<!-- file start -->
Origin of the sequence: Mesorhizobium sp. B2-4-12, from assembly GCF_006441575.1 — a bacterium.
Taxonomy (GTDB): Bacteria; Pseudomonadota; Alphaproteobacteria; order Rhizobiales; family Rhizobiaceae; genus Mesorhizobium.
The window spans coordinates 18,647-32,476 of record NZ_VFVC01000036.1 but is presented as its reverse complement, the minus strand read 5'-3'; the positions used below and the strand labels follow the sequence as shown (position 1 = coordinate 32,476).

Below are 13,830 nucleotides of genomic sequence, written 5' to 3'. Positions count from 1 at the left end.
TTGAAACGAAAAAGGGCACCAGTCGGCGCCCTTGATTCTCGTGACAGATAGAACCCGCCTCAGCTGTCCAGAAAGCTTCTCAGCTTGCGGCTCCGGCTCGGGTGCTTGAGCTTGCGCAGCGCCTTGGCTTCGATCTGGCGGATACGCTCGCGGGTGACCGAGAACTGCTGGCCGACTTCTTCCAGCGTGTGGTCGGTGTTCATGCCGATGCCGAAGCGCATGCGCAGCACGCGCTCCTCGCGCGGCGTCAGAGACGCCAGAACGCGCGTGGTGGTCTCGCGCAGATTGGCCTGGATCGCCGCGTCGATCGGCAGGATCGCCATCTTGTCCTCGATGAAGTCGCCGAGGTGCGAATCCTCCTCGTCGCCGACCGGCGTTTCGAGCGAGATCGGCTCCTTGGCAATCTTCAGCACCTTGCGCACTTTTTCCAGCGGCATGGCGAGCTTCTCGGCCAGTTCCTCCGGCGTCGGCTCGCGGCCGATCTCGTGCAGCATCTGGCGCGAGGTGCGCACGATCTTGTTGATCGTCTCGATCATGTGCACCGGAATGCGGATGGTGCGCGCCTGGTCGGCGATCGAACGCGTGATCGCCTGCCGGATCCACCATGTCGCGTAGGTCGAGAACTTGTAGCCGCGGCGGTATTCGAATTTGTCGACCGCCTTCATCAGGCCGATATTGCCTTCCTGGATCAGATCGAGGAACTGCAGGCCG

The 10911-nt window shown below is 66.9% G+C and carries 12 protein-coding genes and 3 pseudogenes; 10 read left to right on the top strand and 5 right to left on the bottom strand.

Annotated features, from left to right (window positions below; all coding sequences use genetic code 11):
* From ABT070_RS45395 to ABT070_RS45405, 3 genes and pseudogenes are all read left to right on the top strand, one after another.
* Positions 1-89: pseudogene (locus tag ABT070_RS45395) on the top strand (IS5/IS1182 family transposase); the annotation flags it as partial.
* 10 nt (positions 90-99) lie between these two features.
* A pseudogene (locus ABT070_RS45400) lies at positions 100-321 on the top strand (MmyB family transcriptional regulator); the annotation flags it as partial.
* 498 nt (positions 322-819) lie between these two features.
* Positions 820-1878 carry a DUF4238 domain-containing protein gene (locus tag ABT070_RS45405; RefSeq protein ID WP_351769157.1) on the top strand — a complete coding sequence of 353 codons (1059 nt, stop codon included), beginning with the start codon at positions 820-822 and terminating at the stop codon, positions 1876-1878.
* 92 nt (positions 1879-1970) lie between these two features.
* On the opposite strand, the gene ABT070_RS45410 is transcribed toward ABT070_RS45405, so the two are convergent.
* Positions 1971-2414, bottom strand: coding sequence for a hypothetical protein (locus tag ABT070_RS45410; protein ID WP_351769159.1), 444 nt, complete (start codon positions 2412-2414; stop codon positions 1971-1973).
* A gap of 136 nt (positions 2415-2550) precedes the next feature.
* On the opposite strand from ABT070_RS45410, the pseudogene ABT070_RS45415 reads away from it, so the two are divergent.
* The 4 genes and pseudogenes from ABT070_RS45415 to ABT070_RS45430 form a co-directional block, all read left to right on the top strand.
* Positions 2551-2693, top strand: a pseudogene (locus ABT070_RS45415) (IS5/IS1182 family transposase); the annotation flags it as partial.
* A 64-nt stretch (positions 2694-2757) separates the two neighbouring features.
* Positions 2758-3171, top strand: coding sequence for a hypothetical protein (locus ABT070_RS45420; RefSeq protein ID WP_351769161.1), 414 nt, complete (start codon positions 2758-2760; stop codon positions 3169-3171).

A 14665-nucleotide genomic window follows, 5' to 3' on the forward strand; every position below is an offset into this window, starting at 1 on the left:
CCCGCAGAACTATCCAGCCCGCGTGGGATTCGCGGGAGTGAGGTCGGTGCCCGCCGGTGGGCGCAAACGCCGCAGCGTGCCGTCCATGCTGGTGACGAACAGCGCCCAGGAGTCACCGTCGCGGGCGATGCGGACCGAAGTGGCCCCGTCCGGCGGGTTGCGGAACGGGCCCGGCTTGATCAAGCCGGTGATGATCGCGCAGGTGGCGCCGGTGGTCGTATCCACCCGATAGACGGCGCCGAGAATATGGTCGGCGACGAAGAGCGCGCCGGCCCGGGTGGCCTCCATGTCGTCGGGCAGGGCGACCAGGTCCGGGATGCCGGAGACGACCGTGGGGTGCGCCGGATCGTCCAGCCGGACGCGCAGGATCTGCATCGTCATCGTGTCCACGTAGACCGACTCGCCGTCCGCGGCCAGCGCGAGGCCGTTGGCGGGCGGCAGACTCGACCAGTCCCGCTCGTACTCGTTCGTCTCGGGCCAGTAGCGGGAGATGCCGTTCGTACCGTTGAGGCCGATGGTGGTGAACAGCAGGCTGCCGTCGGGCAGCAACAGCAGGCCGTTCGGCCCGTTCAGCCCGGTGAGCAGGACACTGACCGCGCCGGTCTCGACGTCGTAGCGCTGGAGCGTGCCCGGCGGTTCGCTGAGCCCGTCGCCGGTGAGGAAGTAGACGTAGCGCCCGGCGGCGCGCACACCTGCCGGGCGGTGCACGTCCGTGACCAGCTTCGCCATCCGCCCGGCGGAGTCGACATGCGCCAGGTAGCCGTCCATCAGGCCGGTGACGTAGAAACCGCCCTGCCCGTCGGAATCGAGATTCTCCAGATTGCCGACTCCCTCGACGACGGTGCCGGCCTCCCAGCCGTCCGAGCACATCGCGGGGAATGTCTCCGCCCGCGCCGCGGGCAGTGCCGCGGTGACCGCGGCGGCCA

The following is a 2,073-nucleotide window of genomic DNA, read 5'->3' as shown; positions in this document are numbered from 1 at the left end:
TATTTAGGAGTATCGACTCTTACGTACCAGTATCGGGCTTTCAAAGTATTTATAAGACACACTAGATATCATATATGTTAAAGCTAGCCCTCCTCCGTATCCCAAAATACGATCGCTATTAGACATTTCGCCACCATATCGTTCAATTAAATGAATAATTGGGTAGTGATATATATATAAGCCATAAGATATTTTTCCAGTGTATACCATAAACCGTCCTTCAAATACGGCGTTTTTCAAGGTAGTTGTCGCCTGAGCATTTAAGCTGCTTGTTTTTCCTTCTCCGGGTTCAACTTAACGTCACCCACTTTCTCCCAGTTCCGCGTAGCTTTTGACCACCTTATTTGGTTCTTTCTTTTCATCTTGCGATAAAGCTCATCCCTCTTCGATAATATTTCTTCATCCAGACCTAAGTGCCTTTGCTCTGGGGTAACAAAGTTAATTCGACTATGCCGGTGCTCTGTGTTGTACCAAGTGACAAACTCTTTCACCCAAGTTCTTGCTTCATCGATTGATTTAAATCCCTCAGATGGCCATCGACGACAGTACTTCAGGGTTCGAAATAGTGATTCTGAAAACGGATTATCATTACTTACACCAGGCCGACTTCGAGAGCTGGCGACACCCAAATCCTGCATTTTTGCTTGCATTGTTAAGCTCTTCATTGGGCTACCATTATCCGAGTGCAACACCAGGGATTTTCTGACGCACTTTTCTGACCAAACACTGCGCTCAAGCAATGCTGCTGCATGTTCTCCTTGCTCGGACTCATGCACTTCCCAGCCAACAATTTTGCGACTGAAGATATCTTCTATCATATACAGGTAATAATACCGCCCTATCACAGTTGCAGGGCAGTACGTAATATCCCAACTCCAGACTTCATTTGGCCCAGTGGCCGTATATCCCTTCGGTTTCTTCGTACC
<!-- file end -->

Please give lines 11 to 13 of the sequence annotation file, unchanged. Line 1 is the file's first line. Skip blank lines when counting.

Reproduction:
* A pseudogene (locus ABT070_RS45400) lies at positions 100-321 on the top strand (MmyB family transcriptional regulator); the annotation flags it as partial.
* 498 nt (positions 322-819) lie between these two features.
* Positions 820-1878 carry a DUF4238 domain-containing protein gene (locus tag ABT070_RS45405; RefSeq protein ID WP_351769157.1) on the top strand — a complete coding sequence of 353 codons (1059 nt, stop codon included), beginning with the start codon at positions 820-822 and terminating at the stop codon, positions 1876-1878.